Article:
|Budget Amount *help
¥2,000,000 (Direct Cost : ¥2,000,000)
Fiscal Year 1995 : ¥1,200,000 (Direct Cost : ¥1,200,000)
Fiscal Year 1994 : ¥800,000 (Direct Cost : ¥800,000)
Following are the results of the research carried out from 1994 to 1995.
1.Localization of official documents pertaining to architecture of the Qing Dynasty that can be found in Japan, and compilation of an inventory of the various libraries' and archives' holdings. Of the places surveyed, the archives of Institute of Oriental Culture in Tokyo (Toyo Bunka Kenkyusyo) was found both to contain the greatest and most systematically organized collection of relevant material. Moreover, the National Diet Library was also found to hold a fairly large collection of material.
2.Compilation of an inventory of the official documents pertaining to Qing Dynasty architecture found in the Institute of Oriental Culture, and classification of the documents with regard to their history, quantity, contents etc.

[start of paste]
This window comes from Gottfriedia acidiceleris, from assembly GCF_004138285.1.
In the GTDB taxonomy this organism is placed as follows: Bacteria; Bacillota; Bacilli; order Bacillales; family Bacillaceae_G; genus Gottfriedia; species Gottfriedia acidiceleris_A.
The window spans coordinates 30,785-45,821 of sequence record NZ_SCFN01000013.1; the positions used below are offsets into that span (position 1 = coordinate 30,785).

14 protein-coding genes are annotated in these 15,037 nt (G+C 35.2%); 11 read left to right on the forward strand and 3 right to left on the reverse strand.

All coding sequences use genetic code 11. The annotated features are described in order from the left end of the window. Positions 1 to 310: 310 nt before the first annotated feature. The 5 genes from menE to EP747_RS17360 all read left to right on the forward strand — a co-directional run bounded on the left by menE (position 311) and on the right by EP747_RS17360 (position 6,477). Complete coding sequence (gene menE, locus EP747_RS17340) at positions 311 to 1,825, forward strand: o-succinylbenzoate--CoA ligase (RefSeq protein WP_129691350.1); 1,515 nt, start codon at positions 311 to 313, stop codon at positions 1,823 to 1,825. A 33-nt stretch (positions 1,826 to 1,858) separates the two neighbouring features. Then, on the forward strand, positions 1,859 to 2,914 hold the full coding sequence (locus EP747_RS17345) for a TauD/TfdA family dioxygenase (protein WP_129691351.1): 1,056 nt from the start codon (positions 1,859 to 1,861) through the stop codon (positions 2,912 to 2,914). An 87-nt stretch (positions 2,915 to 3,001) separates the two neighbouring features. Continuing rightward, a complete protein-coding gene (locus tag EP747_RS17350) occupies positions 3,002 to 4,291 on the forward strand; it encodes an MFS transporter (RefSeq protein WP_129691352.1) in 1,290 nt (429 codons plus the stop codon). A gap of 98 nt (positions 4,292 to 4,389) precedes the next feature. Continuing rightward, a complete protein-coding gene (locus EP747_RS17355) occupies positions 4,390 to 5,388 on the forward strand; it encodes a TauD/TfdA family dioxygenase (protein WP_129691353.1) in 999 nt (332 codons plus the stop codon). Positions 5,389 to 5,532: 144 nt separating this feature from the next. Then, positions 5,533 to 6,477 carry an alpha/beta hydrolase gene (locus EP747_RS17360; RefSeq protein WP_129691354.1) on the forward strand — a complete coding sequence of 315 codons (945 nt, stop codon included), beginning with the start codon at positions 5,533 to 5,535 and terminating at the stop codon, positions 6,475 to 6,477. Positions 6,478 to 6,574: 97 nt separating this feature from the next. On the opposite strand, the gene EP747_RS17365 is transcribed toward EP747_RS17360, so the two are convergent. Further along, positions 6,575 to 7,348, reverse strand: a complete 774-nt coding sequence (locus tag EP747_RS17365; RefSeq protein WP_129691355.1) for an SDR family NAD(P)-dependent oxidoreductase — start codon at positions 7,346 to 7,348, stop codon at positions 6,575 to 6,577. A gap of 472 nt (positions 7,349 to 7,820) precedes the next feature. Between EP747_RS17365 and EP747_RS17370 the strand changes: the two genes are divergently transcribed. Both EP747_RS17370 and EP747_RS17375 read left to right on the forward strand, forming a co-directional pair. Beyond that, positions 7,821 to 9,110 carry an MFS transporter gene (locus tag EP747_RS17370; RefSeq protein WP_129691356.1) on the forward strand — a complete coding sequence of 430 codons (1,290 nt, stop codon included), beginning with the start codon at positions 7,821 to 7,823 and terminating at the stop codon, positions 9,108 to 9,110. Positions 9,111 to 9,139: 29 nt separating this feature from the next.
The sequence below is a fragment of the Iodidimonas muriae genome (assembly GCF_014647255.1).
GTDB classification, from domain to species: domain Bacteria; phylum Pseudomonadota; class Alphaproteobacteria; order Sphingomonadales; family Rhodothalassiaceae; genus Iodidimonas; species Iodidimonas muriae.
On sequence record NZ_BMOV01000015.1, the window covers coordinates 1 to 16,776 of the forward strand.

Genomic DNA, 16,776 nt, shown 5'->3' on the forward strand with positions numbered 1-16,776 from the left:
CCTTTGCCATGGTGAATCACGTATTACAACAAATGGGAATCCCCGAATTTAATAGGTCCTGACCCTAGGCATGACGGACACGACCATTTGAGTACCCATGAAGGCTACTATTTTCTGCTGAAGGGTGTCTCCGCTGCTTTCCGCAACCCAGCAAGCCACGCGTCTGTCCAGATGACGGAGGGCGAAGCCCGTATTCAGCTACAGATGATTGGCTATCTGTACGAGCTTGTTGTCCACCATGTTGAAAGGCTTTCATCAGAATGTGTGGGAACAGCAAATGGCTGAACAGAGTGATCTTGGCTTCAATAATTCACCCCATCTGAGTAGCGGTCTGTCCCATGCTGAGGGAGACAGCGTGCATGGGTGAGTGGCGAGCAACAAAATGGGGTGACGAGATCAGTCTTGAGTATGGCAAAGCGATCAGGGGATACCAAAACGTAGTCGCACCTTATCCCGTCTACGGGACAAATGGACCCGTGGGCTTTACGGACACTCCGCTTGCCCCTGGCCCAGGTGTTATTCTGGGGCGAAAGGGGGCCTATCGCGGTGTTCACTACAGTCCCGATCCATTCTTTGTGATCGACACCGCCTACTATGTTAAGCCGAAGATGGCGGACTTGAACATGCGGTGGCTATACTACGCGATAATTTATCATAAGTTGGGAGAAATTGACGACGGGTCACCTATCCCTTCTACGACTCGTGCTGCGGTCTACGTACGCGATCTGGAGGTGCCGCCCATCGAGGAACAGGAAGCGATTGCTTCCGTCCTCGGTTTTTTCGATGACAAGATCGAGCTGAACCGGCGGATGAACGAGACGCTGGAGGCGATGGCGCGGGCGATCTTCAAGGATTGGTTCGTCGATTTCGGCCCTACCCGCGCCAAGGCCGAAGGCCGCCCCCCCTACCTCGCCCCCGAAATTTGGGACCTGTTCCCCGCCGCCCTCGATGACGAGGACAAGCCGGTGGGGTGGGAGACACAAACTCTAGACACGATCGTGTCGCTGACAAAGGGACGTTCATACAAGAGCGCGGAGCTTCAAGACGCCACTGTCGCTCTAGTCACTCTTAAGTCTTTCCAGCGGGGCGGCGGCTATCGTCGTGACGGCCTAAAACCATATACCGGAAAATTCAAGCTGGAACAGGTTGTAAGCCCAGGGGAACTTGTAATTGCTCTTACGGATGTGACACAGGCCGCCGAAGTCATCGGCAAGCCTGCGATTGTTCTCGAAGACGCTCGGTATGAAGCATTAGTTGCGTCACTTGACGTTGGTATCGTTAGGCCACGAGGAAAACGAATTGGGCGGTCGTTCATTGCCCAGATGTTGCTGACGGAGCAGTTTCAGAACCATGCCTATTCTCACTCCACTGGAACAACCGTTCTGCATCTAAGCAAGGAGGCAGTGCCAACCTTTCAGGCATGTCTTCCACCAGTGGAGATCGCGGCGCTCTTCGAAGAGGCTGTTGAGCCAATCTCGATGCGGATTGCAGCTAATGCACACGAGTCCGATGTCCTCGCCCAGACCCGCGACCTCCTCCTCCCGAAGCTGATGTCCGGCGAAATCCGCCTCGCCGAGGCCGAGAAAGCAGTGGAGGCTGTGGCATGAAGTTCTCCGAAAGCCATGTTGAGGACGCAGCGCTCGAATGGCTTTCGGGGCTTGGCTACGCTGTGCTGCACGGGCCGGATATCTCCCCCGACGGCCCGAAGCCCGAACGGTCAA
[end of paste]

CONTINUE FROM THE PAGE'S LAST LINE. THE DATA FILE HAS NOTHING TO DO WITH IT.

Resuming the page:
This collection was originally bought and brought over from China by the Japanese architect Araki Seizo who resided in Beijing 1910-33, and after his death acquired by Toho Bunka Gakuin (presently the
Institute of Oriental Culture) with the help of the Japanese historian of Chinese architecture Takeshima Takuichi. The collection consists of 416 books, 20 boxes containing written documents, and 50 rolls of architectural drawings, and contain architectural desings, construction calculations and budgets, as well as construction 'diaries' pertaining to all the major Qing construction projects, including Tientan (Temple of Heaven), Huiling (tomb of Emperor Dong-zhi), the Xiling tombs, and Beihai (Winter Palace).
3.Through an analysis of the above documents, clarification of the entire design and building processes of the Qing Dynasty as well as identification of characteristcs features was made possible.
The building procedures were as follows : Upon the order of the Emperor, the selected lot would be measured, a paper model ('tanyang') made, plans, referred to as 'dibanyang' drawn, and a text, 'zoufa quince' written. A mission would be sent to inspect the work. either during construction or after its completion. For the Imperial palaces and gardens, the Emperor himself would at times make preliminary sketches. The construction would be undertaken by private construction companies, referred to as 'muchang'.